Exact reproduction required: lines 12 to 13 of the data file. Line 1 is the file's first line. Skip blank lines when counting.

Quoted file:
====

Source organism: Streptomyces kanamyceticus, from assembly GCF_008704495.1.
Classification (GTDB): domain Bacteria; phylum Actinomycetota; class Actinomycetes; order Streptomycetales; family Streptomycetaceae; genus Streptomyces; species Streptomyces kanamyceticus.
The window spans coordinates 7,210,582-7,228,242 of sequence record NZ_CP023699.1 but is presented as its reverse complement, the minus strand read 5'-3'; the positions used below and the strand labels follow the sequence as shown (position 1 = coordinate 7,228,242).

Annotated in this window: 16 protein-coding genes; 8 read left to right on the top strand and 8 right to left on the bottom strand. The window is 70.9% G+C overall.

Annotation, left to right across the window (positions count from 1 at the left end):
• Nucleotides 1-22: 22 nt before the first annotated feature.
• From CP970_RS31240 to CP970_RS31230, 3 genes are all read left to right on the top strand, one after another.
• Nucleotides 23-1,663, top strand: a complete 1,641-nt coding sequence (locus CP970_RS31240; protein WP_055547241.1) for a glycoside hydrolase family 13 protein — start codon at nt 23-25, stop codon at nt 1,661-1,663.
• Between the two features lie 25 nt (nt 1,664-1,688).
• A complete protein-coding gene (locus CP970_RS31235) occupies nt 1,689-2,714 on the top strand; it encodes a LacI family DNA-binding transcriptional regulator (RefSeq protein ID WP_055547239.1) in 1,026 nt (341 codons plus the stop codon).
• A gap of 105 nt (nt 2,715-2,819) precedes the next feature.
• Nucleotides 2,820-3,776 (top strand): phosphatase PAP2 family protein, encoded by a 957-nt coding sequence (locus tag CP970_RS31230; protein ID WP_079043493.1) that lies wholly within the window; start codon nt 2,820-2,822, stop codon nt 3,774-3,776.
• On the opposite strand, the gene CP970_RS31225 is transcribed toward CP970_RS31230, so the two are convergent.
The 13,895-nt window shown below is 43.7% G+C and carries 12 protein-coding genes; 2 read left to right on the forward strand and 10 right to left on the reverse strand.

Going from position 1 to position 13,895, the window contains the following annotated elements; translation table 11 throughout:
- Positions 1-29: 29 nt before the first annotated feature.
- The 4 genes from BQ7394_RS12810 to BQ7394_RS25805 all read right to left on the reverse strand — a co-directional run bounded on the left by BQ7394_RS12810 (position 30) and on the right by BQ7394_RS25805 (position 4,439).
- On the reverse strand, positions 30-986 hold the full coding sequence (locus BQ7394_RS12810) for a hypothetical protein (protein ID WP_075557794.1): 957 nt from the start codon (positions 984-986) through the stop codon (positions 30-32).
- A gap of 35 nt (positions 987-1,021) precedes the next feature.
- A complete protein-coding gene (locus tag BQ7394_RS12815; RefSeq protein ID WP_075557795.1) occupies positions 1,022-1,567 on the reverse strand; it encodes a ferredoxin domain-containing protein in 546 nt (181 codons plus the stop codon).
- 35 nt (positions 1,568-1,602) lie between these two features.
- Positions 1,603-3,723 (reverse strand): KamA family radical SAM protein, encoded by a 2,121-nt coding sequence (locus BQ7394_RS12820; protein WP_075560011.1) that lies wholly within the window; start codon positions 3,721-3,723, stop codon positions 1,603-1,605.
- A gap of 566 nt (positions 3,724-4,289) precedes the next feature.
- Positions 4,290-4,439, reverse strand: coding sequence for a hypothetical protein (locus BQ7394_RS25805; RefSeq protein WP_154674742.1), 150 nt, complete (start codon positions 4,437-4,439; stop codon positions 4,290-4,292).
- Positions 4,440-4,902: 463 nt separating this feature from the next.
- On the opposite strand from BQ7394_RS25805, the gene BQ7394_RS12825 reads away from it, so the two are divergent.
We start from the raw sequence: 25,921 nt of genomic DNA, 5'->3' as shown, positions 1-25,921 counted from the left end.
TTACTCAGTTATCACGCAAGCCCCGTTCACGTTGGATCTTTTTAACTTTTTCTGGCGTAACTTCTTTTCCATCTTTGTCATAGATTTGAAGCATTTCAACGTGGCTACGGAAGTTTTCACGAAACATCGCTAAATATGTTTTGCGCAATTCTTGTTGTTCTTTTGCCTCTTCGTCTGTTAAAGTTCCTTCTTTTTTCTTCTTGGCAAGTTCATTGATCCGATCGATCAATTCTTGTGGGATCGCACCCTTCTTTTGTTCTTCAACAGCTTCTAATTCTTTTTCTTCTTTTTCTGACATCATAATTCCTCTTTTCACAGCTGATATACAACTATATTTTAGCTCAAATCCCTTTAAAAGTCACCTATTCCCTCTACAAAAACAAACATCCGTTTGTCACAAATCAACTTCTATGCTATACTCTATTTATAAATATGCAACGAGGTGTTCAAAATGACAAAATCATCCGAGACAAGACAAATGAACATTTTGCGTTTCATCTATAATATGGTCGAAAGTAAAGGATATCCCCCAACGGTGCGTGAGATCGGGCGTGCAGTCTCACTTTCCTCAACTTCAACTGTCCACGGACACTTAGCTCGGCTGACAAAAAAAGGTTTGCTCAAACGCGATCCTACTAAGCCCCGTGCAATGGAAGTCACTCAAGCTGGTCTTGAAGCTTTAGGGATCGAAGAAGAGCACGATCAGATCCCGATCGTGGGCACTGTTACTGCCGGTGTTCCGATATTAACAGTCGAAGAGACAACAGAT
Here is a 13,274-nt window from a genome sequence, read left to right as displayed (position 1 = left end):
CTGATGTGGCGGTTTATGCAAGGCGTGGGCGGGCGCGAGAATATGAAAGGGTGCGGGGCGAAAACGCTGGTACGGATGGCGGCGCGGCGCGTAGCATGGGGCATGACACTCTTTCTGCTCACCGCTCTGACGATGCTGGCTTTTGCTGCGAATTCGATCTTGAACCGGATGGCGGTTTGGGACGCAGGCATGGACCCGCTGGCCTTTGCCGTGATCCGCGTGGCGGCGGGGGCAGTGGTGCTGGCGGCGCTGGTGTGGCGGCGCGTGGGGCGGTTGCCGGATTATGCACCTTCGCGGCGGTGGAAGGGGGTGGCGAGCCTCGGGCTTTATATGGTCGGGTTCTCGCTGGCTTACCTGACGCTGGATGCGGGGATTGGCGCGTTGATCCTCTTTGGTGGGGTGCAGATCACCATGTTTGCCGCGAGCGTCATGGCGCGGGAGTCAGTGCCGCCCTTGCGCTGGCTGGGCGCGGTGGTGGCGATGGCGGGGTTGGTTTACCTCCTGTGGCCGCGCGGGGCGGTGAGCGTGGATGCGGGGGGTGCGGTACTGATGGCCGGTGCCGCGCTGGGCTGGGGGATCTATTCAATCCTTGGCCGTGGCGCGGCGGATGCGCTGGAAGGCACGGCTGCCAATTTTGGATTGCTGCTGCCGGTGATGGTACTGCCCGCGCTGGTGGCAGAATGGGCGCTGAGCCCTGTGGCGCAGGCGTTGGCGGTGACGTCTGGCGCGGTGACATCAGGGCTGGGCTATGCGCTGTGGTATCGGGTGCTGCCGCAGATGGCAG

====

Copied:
• Nucleotides 2,820-3,776 (top strand): phosphatase PAP2 family protein, encoded by a 957-nt coding sequence (locus tag CP970_RS31230; protein ID WP_079043493.1) that lies wholly within the window; start codon nt 2,820-2,822, stop codon nt 3,774-3,776.
• On the opposite strand, the gene CP970_RS31225 is transcribed toward CP970_RS31230, so the two are convergent.